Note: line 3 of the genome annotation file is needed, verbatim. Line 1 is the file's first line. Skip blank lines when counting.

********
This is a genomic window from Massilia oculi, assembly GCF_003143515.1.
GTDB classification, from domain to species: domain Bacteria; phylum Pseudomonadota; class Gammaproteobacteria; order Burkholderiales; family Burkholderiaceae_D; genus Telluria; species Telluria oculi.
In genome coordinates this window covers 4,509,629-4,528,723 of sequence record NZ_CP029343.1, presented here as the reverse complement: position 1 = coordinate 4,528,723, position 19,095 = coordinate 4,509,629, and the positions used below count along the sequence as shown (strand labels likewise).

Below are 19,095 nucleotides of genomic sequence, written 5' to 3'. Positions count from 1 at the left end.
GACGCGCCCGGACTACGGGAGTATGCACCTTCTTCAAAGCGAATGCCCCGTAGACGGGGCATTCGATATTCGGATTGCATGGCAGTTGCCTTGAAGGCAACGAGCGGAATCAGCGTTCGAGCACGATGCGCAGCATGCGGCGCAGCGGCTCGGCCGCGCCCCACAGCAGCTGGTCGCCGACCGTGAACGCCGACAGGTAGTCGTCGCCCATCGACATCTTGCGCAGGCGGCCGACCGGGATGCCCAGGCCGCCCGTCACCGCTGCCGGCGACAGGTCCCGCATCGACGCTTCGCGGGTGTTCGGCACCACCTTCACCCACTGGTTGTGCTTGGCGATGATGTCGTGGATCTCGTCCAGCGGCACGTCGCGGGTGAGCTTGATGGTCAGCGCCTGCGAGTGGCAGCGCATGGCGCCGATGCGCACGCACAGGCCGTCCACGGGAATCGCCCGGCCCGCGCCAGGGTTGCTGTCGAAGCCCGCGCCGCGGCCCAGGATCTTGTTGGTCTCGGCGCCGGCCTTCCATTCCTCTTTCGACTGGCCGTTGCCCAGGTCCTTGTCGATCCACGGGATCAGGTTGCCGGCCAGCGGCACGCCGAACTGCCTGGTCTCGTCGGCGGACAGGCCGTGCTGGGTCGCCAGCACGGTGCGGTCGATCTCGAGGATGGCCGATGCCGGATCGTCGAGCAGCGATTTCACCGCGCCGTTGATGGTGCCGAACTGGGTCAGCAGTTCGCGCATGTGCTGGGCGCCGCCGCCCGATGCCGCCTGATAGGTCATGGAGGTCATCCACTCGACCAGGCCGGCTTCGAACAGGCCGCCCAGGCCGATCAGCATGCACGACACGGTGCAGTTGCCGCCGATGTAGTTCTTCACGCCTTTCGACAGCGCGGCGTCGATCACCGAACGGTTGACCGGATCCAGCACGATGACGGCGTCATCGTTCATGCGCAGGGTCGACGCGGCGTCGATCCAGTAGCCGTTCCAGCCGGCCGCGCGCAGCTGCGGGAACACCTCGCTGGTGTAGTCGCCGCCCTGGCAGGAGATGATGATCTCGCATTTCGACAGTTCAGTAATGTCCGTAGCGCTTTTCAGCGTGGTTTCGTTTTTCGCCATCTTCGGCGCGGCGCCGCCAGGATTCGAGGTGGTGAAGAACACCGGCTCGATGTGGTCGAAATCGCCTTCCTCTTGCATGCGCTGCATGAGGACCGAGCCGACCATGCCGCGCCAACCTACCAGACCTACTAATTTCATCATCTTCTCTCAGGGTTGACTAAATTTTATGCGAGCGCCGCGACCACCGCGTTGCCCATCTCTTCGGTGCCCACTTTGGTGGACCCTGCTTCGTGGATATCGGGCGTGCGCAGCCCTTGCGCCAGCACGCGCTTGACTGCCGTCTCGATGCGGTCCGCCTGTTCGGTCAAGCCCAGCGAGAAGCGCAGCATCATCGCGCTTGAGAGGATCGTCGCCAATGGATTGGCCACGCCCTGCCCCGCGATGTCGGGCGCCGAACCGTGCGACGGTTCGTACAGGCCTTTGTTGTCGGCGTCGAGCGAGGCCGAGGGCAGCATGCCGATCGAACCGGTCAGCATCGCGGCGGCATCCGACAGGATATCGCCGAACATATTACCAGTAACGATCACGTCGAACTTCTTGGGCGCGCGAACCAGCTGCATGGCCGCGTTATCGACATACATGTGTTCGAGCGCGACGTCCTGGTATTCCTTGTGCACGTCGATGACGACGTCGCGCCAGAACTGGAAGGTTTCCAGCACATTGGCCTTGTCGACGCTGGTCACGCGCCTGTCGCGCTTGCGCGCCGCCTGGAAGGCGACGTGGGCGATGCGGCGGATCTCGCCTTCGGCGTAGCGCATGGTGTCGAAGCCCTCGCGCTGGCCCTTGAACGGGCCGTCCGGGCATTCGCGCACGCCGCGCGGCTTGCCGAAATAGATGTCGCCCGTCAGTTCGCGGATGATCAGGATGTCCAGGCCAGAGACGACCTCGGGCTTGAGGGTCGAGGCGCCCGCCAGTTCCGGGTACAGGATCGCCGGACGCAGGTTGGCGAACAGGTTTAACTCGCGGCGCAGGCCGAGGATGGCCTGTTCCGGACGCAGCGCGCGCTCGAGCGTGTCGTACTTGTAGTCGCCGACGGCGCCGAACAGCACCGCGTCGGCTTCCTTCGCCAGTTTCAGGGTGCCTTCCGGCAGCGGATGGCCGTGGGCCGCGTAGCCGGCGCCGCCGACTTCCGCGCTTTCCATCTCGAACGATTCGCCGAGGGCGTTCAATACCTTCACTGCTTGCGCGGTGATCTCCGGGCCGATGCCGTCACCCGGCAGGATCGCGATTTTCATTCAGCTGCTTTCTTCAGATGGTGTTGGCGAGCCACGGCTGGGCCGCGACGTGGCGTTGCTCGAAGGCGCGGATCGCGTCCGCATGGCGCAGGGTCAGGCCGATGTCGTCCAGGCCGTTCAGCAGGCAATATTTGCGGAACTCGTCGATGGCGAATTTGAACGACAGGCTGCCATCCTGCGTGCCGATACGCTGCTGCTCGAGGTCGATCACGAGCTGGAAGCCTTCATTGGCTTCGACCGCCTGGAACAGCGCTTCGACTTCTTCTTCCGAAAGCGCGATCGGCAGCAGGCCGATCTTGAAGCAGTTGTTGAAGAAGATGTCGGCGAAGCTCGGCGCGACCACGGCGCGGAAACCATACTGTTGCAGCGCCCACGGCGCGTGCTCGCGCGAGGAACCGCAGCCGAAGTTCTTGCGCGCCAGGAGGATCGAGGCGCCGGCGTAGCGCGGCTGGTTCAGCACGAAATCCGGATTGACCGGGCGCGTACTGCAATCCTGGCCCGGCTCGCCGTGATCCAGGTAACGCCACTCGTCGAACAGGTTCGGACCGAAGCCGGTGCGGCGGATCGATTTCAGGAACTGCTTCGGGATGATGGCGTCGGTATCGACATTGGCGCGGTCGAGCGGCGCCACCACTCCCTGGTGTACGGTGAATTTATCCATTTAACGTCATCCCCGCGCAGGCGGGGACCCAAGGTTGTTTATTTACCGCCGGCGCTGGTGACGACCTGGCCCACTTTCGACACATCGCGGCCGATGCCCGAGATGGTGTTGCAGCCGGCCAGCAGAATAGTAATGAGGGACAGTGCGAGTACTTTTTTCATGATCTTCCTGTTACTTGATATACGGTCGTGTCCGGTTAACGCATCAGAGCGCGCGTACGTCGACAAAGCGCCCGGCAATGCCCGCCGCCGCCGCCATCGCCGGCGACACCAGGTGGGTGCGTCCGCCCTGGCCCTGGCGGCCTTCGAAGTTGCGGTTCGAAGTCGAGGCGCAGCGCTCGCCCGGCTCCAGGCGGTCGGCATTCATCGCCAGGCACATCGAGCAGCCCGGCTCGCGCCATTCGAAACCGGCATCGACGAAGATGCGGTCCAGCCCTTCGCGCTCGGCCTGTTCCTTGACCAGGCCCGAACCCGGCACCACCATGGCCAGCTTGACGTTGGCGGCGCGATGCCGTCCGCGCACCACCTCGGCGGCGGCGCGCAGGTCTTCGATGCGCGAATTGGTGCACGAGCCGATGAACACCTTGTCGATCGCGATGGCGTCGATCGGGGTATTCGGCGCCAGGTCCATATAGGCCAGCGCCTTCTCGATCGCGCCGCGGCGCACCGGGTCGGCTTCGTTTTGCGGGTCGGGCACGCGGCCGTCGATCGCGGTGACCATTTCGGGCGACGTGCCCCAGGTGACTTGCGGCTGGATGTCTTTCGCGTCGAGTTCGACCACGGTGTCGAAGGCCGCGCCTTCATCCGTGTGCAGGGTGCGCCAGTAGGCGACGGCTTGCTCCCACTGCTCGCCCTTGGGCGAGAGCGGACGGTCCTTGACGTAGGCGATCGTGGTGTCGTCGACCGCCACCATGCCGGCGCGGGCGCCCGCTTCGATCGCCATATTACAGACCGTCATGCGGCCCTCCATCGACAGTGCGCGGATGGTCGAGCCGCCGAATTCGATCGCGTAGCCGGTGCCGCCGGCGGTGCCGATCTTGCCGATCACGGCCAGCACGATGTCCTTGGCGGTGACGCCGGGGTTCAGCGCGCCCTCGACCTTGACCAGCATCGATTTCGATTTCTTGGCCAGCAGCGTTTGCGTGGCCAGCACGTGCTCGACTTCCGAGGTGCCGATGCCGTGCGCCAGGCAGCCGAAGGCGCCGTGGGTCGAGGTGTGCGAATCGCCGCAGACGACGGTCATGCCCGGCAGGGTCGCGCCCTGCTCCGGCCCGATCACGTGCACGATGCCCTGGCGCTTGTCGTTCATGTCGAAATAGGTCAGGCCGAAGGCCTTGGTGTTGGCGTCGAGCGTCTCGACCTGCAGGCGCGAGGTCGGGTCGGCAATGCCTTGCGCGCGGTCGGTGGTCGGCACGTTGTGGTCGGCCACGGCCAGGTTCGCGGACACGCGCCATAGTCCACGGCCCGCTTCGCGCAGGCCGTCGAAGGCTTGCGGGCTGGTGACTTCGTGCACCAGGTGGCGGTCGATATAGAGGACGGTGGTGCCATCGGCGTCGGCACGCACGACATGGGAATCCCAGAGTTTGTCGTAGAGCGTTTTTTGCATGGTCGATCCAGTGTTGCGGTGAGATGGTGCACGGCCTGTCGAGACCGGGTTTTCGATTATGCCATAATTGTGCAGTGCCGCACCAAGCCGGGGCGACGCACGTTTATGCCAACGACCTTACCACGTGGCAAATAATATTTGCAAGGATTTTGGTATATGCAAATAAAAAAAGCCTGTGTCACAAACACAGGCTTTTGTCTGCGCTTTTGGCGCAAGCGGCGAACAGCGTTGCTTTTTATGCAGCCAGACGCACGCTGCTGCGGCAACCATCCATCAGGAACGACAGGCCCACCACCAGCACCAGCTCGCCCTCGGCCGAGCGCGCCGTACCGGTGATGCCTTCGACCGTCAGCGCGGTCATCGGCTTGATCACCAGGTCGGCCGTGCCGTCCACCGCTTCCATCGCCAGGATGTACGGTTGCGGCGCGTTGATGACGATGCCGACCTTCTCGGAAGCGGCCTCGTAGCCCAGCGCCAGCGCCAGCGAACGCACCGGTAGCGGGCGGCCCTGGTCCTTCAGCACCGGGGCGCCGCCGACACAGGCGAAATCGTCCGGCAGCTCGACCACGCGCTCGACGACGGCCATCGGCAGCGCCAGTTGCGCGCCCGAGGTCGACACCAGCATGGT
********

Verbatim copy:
In genome coordinates this window covers 4,509,629-4,528,723 of sequence record NZ_CP029343.1, presented here as the reverse complement: position 1 = coordinate 4,528,723, position 19,095 = coordinate 4,509,629, and the positions used below count along the sequence as shown (strand labels likewise).